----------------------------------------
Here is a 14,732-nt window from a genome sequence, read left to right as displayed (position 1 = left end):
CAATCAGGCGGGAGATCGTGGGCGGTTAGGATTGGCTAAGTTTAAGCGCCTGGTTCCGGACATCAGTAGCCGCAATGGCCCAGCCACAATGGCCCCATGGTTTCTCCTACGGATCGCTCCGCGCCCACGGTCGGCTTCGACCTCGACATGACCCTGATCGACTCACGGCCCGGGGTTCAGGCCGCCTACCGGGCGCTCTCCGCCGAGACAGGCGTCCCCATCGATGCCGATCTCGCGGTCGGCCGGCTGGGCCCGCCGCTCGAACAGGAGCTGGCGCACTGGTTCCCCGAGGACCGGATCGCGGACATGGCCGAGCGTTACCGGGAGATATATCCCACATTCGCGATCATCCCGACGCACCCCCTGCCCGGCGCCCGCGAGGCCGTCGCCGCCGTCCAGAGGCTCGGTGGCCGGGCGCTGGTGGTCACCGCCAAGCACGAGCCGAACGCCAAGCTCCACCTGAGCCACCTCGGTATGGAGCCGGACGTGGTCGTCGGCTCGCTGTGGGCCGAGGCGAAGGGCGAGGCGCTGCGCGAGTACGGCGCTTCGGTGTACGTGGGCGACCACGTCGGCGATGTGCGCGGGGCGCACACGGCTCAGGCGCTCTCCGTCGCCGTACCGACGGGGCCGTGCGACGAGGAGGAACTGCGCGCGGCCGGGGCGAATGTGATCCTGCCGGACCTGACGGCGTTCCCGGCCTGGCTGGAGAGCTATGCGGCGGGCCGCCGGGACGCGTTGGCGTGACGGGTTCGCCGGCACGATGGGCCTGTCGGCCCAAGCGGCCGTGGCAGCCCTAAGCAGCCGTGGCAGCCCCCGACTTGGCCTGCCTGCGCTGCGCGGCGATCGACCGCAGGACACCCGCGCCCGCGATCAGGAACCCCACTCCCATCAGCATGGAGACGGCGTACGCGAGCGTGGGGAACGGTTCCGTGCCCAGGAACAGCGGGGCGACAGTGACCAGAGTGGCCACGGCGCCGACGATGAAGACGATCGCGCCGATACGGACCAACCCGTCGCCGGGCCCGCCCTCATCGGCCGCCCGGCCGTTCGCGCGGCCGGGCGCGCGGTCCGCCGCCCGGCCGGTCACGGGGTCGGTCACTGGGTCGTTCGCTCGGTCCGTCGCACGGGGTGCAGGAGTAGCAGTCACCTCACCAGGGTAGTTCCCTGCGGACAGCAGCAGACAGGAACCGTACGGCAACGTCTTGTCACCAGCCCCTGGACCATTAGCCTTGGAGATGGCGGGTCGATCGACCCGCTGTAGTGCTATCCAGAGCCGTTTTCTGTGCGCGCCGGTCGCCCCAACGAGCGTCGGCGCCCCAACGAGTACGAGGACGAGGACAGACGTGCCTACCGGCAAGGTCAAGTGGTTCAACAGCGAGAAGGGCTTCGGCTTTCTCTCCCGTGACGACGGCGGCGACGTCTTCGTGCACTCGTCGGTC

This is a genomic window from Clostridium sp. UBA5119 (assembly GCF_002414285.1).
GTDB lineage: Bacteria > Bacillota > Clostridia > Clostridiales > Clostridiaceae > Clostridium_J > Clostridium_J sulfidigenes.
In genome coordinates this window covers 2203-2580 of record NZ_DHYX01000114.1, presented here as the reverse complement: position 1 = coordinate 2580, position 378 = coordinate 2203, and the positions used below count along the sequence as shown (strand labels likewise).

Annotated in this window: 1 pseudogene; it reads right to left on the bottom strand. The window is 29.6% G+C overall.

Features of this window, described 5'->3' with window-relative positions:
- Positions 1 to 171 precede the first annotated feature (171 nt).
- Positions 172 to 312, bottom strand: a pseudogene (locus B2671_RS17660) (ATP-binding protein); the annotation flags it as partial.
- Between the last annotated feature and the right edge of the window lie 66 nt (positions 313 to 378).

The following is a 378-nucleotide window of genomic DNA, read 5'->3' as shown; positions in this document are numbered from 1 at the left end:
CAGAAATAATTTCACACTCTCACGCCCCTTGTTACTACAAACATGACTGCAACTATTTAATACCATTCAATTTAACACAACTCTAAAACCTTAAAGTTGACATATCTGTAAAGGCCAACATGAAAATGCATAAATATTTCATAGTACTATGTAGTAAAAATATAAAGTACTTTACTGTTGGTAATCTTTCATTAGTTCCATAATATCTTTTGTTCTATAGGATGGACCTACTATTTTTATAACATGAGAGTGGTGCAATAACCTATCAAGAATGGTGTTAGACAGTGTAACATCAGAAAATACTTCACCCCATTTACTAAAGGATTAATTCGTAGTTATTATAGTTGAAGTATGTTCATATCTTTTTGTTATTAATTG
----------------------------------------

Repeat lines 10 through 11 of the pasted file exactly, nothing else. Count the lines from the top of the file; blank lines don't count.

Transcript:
- Between the last annotated feature and the right edge of the window lie 66 nt (positions 313 to 378).

The following is a 378-nucleotide window of genomic DNA, read 5'->3' as shown; positions in this document are numbered from 1 at the left end: